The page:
This is just a silly little something that I came across during our recent trip along the Strait of Juan De Fuca, and it tickled me so that I thought it deserved its own post…. especially since it reminded me of an honorable old comics tradition that is largely gone today.

The tradition I’m speaking of is the ‘house ad.’ Continue Reading »

Things That Turned Out Bad – The DCU: Where Women’s Moods Are Dictated by Diet Soda

In this column, I will spotlight plotlines by writers that probably weren’t a good idea at the time and have only become more problematic in retrospect. I’ll try to stick with stuff that’s more ill-conceived than flat-out offensive (like racist stereotypes of characters during the 1940s).

Today, based on suggestions by reader John (although a few others asked after last week’s column, as well), we look at DC’s revelation that Dr. Light’s personality was altered by diet soda…
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Meta-Messages – Mister Fantastic Disses Heroes Reborn

In this feature I explore the context behind (using reader danjack’s term) “meta-messages.” A meta-message is where a comic book creator comments on/references the work of another comic book/comic book creator (or sometimes even themselves) in their comic. Each time around, I’ll give you the context behind one such “meta-message.” Here is an archive of the past installments!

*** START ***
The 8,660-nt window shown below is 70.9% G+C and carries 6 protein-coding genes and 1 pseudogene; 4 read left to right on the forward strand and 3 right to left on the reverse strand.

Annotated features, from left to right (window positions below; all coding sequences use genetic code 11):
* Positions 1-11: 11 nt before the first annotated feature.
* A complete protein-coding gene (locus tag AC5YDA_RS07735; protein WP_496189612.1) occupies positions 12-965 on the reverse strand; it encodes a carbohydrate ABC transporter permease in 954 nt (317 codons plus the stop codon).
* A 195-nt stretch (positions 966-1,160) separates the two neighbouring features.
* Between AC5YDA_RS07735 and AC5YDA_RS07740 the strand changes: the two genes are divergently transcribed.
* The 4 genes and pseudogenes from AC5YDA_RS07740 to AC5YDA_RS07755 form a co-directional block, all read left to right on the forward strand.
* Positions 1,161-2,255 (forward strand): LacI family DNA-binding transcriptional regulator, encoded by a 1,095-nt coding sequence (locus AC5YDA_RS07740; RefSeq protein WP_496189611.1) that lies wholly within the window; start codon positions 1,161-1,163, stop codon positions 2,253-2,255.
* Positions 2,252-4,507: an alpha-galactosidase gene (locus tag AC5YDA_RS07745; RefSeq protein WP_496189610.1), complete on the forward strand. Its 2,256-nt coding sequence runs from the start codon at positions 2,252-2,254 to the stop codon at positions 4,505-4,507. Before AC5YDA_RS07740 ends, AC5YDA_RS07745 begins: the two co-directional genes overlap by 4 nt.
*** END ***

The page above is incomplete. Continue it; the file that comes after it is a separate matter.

Today, based on a suggestion from reader John, we take a look at Scott Lobdell’s not-so-subtle swipe at Heroes Reborn in the first issue of Fantastic Four following Heroes Return…
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DCYou and You, Week Two


All right all right all right, we have Week Two DCYou comics to check out! You know you love ‘em, and you know I do too!
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Remember to Forget – That Time the Punisher Became a Supernatural Angel of Vengeance

In this series we spotlight comic book stories that are likely best left forgotten. Here is an archive of past installments.

Today we look at how Punisher became a supernatural angel of vengeance for a short period of time…